Parental fat-free mass is related to the fat-free mass of infants and maternal fat mass is related to the fat mass of infant girls

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Abstract

Aim:

Existing studies suggest that weight and body composition of parents influence the size and body composition of their offspring, but are often inconclusive and conducted by means of inappropriate body composition methodology. Our aim was to study infant size and body composition variables in relation to body composition variables of their mothers and fathers in a well-nourished population using an accurate methodology.

Methods:

Between 2008 and 2011, we used air displacement plethysmography to measure the body composition of 209 parent–infant units. Parents were measured when women were in gestational week 32. Their healthy, singleton, full-term infants were measured at 1 week.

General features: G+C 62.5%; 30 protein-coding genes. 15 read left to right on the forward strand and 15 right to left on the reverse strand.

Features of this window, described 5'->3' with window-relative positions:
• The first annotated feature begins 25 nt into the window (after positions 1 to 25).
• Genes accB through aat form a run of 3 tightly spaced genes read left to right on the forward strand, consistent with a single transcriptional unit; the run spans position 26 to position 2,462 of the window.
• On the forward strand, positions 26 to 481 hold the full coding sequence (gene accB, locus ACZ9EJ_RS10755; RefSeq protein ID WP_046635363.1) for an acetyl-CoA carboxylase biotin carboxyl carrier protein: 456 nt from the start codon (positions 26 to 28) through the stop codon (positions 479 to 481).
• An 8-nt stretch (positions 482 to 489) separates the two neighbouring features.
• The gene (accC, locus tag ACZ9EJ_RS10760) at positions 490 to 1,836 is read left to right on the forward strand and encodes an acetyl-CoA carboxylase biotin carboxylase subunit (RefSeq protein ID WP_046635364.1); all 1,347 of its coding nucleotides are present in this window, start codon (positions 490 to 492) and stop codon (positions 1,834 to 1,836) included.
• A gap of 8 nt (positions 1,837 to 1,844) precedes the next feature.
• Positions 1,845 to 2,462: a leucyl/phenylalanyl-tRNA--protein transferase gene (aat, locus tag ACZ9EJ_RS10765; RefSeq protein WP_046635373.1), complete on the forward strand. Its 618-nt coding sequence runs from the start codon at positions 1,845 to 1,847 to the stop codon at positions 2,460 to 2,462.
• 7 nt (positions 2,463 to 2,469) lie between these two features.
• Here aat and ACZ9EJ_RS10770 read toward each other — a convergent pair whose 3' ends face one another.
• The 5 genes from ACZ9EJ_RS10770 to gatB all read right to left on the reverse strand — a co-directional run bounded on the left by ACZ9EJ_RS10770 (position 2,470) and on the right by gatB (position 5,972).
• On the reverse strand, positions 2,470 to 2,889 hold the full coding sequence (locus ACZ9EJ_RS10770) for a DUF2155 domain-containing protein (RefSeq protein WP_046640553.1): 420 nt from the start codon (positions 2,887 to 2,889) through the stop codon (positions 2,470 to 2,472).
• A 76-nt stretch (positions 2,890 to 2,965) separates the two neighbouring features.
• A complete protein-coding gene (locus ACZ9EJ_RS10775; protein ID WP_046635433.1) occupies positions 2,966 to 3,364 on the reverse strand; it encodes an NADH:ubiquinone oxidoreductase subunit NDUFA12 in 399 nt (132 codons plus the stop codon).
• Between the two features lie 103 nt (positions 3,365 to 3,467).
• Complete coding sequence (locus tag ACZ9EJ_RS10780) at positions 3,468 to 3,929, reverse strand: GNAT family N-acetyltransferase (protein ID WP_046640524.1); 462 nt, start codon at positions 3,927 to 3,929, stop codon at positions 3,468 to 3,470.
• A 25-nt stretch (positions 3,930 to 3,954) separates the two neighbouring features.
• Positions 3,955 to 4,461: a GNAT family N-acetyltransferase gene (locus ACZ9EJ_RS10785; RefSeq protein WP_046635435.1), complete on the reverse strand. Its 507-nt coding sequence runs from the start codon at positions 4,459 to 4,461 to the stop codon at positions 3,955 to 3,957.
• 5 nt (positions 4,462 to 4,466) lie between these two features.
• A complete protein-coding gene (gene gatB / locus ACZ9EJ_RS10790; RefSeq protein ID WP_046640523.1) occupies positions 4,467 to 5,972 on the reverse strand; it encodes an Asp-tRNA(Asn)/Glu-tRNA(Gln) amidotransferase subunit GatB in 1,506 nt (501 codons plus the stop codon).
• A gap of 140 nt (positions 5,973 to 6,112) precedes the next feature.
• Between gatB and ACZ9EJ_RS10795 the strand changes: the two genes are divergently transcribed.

Results:

Infant fat-free mass in grams was positively related (p ≤ 0.007) to the fat-free mass in kilograms of the mothers (15.6 g/kg) and the fathers (9.1 g/kg). Furthermore, the fat mass of the daughters, but not of the sons, was positively related to the fat mass of the mothers (5.8 g/kg, p = 0.007).

Conclusion:

This study found associations between the fat-free mass of parents and infants and an association between the fat mass of mothers and their infant girls. These findings may help to understand early life factors behind overweight and obesity.

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